About René Brantonne
René Brantonne worked as an advertising artist and illustrator from the mid-1920s. Specializing in science fiction, Brantonne illustrated several covers for the Fleuve Noir Anticipation collection of Fiction magazine. From the early 1930s to 1978 he has also created hundreds of comics, which he did for several popular publishers.
In the 1940s he illustrated various stories in the Grandes Aventures collection of Théophraste Renaudot publishers, such as 'L'Homme d'Acier', 'Robinson Crusoë', 'Buffalo Bill', etc. At the same time, he drew several pages of American comics that couldn't reach France because of the War at Moniales publishers. Brantonne also drew for Tarzan magazine, Les Belles Aventures, SEPIA and the magazines of the SAETL.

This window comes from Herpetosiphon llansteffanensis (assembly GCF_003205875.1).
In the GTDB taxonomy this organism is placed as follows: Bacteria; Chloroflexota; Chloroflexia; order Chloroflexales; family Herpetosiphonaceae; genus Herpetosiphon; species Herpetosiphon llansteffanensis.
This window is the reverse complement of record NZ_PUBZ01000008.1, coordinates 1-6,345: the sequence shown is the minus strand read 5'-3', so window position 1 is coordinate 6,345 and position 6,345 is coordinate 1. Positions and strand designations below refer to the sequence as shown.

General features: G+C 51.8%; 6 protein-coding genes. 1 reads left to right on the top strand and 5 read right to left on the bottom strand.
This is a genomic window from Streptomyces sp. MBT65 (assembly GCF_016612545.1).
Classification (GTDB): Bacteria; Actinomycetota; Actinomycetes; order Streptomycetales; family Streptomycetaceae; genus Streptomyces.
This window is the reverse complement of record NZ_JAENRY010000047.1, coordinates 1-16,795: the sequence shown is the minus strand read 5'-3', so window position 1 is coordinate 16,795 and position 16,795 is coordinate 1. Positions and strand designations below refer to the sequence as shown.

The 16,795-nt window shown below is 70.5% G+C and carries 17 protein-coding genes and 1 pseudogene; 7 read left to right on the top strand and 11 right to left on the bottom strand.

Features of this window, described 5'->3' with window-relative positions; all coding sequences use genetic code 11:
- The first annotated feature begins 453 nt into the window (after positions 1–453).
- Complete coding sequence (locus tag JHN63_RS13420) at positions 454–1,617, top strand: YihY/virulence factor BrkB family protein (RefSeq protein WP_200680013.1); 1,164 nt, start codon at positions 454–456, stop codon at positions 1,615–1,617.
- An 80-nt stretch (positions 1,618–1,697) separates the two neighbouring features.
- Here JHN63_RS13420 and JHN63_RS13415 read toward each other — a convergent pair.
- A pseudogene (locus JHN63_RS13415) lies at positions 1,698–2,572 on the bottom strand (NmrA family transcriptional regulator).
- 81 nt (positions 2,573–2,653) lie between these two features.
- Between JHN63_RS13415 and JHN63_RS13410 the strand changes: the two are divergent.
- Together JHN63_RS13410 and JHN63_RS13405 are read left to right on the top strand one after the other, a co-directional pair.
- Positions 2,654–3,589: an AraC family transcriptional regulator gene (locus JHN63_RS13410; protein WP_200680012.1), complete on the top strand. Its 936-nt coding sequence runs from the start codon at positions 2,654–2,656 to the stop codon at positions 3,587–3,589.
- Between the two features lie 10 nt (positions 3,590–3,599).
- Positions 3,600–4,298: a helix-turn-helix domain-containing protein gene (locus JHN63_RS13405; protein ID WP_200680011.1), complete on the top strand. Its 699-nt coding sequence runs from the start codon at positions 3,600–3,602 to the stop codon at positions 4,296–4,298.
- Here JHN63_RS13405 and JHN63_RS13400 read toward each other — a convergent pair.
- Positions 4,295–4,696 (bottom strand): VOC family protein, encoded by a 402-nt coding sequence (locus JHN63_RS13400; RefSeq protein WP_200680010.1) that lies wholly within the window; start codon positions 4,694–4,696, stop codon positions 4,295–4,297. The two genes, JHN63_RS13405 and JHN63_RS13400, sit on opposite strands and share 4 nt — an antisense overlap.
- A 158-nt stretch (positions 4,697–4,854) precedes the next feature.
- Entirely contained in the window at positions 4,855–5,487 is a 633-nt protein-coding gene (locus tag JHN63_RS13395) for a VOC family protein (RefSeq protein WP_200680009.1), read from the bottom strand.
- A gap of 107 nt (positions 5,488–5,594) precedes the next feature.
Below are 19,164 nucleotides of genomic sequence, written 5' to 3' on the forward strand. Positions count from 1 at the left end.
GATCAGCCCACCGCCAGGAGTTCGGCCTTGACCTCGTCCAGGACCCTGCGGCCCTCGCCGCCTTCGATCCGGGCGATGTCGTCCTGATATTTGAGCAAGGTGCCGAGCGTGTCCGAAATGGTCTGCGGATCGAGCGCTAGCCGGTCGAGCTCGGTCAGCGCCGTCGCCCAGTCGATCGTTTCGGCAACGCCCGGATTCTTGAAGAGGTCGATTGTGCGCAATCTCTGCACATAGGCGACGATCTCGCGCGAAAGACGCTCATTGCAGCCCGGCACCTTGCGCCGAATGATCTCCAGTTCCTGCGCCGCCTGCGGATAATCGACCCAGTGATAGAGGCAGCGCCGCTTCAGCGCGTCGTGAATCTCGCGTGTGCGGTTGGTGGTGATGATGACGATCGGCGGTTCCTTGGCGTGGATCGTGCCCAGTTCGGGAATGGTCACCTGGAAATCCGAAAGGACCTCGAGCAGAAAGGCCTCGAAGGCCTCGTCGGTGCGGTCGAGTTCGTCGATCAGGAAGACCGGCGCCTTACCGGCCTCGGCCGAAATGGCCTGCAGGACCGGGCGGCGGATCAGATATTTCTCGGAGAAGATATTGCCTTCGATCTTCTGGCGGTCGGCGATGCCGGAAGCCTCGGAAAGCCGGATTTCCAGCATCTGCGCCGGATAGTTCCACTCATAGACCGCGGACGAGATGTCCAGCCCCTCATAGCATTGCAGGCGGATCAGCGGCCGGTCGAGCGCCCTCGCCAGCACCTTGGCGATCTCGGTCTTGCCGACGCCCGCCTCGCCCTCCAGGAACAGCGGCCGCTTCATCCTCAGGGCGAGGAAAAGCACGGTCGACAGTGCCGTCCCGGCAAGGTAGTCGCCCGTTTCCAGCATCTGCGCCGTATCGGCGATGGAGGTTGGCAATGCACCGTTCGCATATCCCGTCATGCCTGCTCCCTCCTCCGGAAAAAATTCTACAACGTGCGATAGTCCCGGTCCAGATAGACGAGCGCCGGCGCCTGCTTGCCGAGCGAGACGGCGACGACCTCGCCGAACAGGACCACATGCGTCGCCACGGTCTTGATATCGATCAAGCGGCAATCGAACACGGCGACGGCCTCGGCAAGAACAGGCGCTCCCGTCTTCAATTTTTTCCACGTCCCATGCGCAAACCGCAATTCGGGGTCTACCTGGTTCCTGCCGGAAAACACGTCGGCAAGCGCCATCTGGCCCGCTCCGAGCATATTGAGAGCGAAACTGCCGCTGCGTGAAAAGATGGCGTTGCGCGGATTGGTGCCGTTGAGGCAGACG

In the 1950s, he worked for several titles of Le Carquois publishers (Banko, Nagor, Banka, Junior Aventures, Junior Espionnage, Praline). He also produced 'Alain Bombard' in Jocko et Poustiquet, 'Kid Justice' in Sans Peur, 'Vicocq' in Les Loups. From 1958, Brantonne illustrated numerous comic adaptations of films for the daily press, such as 'Les 55 Jours de Pékin', '20.000 Lieues sous les Mers' and '2001: L'Odyssée de l'Espace'. For these comics, he was often assisted by Pierre Leguen, Claude Pascal or his son, who used the pseudonym Jack de Brown.
Text (c) Lambiek